I hadn’t had a chance to post about my last ride at GEC yet. It was back on Tuesday with Heather, and we had a blast.
It started with looking at a jump with some poles on either side, one of which was near a set of standards. Heather asked “Is that a distance you can jump?” I did a quick measure, and confirmed it was a bounce. Sure, lets work on bounces today, great idea! Heather and Rurik had never done this before, but it was worth a try.
I lowered the initial jump to a crossrail, keeping the far groundpole down where the bounce would be, this was to give the horses a hint of what was coming, without making things too complicated at first. Both horses trotted over the crossrail without putting any effort and not picking up the canter stride after. Of course -_- So I took Bentley over at a canter, and he was lovely.
Put the second jump up to a 2′ vertical with a nice groundpole in front. Trotted Bentley in, he didn’t pick up the canter again which made for an awkward jump. Heather’s turn to try it on Rurik. Not enough impulsion resulting in a stop at the second fence, I think they knocked it down too, standards and all. Second time through, pushed Bentley more and had a stride or 2 of canter before the combination, did the exercise well. Went through a few more times at canter, nailing the distance every time. My only complaint was that because we were still having trouble picking up that right lead, he was cutting in at the corner too early and we didn’t have the nice straight long hunter approach I was looking for.
Heathers turn again, a few more stops and an awkward lurch. Problem was Rurik was trotting immediately after the first fence, and didn’t understand the whole, jump-land-jump thing. Here’s where I said to Heather “Why don’t you try it on Bentley so you know how it feels, and I will work on getting Rurik through” Last thing I wanted was to see Heather fall resulting from an awkward jump (she is just over her ankle fracture). It made sense.
Well, the exercise half worked. A few times through and Rurik had it figured out, just needed that push for extra impulsion and to try it a few times. I had him cantering a bit in both directions which helped a lot, and halfway through I found a whip on the ground I could use, which perked him right up! We even did the line, rollback to a 2’3″ vertical. He is cantering and jumping so well these days, what a difference in the past year or so since I was last on him! His attitude has really changed too!
The other half of the plan, didn’t work so well. Heather came in too slow with Bentley, and they didn’t have enough impulsion to get over the 2nd jump. He seemed a bit confused, and half-tried to jump it, half tried to cavaletti it, and ended up tripping over it, down on both knees. Heather was so good about staying on, it was slow motion and she just stayed off his face and let him recover himself. Awesome recovery! They were both fine after a quick check, and certainly learned the impulsion lesson.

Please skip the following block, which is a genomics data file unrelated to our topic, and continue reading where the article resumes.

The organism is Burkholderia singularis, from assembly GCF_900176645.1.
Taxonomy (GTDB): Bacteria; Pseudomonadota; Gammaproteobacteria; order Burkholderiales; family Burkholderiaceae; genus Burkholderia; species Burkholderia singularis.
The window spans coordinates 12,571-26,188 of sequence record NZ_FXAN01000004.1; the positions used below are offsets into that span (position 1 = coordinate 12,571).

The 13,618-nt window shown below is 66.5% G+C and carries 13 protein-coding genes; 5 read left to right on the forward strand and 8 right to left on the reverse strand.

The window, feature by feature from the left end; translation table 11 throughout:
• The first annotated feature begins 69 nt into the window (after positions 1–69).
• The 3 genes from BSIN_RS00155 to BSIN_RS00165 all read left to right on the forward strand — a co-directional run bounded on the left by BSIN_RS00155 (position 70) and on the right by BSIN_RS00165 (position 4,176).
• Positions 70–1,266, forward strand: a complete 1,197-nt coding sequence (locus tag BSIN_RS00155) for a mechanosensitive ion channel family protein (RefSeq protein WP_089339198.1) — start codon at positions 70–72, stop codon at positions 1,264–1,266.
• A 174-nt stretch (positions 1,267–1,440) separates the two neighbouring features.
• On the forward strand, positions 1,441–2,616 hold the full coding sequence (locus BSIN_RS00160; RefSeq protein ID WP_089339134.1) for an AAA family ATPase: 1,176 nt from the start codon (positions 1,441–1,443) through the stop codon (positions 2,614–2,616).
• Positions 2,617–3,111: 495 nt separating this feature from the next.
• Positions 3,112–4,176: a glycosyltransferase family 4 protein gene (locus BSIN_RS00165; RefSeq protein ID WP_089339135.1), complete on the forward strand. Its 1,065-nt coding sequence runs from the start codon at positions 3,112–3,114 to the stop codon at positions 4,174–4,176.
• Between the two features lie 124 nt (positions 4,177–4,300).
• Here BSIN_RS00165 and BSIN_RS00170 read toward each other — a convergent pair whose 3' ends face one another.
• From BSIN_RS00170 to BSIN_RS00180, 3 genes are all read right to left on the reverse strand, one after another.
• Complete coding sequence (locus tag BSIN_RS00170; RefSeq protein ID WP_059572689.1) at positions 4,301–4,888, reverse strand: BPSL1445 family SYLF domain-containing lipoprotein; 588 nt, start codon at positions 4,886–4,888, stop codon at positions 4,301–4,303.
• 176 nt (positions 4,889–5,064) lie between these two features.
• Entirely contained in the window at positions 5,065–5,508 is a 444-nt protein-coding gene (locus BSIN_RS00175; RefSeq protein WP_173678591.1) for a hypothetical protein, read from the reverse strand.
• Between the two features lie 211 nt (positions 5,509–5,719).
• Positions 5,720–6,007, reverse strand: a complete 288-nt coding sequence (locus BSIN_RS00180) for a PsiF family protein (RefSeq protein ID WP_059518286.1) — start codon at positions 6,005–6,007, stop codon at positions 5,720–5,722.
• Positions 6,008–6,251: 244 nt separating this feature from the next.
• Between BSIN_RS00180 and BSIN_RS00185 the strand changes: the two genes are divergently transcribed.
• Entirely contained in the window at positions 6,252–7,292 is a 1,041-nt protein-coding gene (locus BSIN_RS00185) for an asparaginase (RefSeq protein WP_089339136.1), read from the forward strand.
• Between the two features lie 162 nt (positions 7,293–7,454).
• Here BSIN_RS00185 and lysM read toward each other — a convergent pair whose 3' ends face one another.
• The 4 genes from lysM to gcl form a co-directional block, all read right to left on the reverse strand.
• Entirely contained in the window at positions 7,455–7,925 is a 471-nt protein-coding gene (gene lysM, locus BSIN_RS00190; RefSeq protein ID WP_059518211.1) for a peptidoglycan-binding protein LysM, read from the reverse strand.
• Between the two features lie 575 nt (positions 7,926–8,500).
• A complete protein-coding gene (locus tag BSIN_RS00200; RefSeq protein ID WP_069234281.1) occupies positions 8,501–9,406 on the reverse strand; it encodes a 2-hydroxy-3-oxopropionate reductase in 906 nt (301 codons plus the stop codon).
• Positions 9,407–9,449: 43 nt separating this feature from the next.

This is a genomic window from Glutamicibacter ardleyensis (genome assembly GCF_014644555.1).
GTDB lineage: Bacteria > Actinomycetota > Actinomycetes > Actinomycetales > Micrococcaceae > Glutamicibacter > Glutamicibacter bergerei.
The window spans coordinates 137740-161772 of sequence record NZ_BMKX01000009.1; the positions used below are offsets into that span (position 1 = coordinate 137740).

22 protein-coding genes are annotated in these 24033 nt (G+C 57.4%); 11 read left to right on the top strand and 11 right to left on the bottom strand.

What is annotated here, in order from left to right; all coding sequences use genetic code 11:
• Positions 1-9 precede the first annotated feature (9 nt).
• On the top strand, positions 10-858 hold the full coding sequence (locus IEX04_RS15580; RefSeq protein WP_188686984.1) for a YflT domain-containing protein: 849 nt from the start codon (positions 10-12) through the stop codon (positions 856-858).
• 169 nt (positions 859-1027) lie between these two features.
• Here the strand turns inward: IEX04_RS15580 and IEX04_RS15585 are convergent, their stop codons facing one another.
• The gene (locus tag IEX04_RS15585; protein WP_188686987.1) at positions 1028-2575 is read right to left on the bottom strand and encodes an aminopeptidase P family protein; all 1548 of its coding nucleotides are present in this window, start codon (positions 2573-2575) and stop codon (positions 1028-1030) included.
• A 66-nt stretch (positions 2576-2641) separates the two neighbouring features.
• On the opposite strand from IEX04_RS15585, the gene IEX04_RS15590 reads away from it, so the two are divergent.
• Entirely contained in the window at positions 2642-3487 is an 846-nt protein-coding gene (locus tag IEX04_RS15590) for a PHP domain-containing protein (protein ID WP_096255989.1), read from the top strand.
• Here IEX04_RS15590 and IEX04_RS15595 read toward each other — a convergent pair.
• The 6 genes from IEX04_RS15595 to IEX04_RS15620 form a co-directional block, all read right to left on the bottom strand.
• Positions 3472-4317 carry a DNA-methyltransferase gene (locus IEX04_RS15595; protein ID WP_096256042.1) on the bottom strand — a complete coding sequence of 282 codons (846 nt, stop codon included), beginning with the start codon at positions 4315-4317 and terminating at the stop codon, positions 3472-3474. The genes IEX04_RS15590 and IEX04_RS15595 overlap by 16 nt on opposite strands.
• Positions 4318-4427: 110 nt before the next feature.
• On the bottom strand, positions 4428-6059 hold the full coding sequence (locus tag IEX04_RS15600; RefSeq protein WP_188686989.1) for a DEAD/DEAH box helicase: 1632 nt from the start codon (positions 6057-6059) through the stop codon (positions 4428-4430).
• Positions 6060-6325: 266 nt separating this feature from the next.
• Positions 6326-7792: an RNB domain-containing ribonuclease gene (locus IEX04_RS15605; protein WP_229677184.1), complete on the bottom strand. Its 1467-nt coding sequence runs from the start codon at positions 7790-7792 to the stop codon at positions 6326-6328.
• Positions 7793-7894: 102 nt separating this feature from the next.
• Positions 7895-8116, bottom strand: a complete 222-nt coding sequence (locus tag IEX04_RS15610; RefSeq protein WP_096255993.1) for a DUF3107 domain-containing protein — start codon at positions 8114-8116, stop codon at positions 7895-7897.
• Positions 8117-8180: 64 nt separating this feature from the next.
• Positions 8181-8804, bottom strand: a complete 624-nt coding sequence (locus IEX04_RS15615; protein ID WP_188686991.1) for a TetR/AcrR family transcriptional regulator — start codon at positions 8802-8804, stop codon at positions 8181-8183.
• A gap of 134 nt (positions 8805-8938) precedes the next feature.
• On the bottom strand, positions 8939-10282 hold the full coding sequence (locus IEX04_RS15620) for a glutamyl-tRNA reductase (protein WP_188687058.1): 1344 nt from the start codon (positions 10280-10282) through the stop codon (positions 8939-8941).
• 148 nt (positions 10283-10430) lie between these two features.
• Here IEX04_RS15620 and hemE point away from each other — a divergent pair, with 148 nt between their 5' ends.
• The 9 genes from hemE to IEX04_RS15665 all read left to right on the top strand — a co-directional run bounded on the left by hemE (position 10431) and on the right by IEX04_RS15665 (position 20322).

The second time through, he picked up the canter a few strides out, and the speed surprised Heather. The look on her face was pretty funny and “woah woah” escaped, but Bentley was just kind of thinking “See look, this is how we gotta do it! I will show you, just hang on” He has a big canter when he is jumping or on the trail (anything fun really!) and going from a standardbred to him is a big speed difference (trust me, I know, it took me a while to get used to his stride! For the longest time I thought he was trying to run off with me, when he was really just being him) They got through it beautifully, but Heather decided that was enough excitement on him, they did try cantering again, and she WILL be getting on Bentley lots more to practise cantering on a horse that does canter 🙂 Swapping horses is our new girl night.
We went back to our original horses, and Heather and Rurik went through the line and rollback several times wonderfully. The crop certainly helped with the impulsion factor!
Bentley was great for me, just loving the playtime. Again, nailing the correct spots. We made a mini course of bounce, rollback, bounce backward, rollback again. He ticked the jump on the backwards bounce, but I cant complain because the groundpole was well far behind (optical illusion making the jump look smaller) and its weird going big jump to small jump in the bounce. So I was happy with that. He also ticked the larger vertical once because he came around the one corner a little flat, so we redid it with some halfhalts and he was wonderful.
While we walked them to cool out, I decided to try standing on Bentley again (although we were in endurance saddle) I let him walk as I stood…. kind of. I didn’t get all the way up, my knees were still bent and my back was tipped forward still, but I was close! He decided to stop, and I couldn’t get him going again, so that’s partially to blame. Perhaps I need to invest in a nice long dressage whip.
Heather also started to try, putting her feet up behind the saddle and lifting almost to her knees. She opted not to go fully as her boots might damage her new saddle. Good choice! Save your tack 🙂 She still wants to sometime, on another one of our horse swap dates, we will make this happen.
It was as we were untacking that Heather said “This was our last ride together” and I was really sad. I hadn’t thought of that. As we left, I was shocked to see it was 9:30pm. It really didn’t feel like that late, and I wished we had been able to stay longer.
I decided not to ride last night, Heather and my ride had been so special, I thought that was the best way to end it. Not end entirely, just end of us together at GEC. We each have a new place we will be going, and just have to try a little harder is all!